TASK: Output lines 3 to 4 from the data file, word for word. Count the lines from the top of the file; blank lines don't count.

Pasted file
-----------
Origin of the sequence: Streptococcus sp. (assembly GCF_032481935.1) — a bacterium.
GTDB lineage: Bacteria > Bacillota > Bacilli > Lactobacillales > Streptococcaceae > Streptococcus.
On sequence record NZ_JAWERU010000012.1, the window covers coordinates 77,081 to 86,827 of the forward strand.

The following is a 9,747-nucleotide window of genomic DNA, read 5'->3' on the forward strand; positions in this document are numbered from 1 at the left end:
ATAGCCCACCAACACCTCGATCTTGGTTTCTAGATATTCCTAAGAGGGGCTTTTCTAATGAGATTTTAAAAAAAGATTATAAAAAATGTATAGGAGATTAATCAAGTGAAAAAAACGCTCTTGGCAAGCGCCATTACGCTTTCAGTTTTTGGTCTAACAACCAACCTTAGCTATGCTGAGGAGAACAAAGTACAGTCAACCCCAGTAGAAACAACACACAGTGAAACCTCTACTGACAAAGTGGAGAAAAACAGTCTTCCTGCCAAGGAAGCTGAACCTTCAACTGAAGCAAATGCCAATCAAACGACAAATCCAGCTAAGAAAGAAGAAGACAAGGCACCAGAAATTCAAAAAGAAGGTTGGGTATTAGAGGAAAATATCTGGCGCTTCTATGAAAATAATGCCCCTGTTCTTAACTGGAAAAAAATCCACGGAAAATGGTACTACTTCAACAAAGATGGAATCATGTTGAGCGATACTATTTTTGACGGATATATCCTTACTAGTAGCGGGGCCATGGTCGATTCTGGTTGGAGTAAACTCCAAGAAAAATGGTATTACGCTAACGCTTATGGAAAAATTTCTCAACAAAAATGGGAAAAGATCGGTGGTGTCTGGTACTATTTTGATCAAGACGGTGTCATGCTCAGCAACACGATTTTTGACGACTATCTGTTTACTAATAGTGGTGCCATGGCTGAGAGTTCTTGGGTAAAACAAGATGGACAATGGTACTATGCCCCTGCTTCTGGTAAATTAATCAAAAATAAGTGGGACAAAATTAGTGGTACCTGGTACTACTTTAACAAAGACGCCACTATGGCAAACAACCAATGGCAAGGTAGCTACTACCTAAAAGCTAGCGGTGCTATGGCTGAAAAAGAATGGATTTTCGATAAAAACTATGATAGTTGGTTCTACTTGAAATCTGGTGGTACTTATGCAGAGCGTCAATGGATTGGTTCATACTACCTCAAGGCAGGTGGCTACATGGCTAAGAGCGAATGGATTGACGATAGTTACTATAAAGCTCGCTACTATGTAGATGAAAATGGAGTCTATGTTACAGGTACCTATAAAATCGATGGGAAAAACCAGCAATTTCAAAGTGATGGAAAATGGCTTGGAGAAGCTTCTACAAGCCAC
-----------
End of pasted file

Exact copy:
On sequence record NZ_JAWERU010000012.1, the window covers coordinates 77,081 to 86,827 of the forward strand.

The following is a 9,747-nucleotide window of genomic DNA, read 5'->3' on the forward strand; positions in this document are numbered from 1 at the left end: